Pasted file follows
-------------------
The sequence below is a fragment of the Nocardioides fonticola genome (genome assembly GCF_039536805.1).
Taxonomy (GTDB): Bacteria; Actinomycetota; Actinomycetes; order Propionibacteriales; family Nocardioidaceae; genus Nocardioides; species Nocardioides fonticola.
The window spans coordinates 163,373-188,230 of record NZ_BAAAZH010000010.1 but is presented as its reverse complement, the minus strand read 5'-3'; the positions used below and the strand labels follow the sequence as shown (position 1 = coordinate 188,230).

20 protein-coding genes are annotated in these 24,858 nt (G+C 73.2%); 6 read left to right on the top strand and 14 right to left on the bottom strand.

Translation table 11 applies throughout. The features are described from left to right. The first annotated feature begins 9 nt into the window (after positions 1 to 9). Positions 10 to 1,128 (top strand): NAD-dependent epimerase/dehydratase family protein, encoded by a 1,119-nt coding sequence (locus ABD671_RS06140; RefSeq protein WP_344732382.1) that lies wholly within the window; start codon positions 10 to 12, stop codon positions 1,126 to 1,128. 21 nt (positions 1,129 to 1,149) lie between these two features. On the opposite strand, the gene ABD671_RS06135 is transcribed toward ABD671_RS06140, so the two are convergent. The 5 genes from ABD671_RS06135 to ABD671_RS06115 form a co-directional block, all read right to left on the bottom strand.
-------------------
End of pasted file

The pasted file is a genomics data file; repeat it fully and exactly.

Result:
The sequence below is a fragment of the Nocardioides fonticola genome (genome assembly GCF_039536805.1).
Taxonomy (GTDB): Bacteria; Actinomycetota; Actinomycetes; order Propionibacteriales; family Nocardioidaceae; genus Nocardioides; species Nocardioides fonticola.
The window spans coordinates 163,373-188,230 of record NZ_BAAAZH010000010.1 but is presented as its reverse complement, the minus strand read 5'-3'; the positions used below and the strand labels follow the sequence as shown (position 1 = coordinate 188,230).

20 protein-coding genes are annotated in these 24,858 nt (G+C 73.2%); 6 read left to right on the top strand and 14 right to left on the bottom strand.

Translation table 11 applies throughout. The features are described from left to right. The first annotated feature begins 9 nt into the window (after positions 1 to 9). Positions 10 to 1,128 (top strand): NAD-dependent epimerase/dehydratase family protein, encoded by a 1,119-nt coding sequence (locus ABD671_RS06140; RefSeq protein WP_344732382.1) that lies wholly within the window; start codon positions 10 to 12, stop codon positions 1,126 to 1,128. 21 nt (positions 1,129 to 1,149) lie between these two features. On the opposite strand, the gene ABD671_RS06135 is transcribed toward ABD671_RS06140, so the two are convergent. The 5 genes from ABD671_RS06135 to ABD671_RS06115 form a co-directional block, all read right to left on the bottom strand.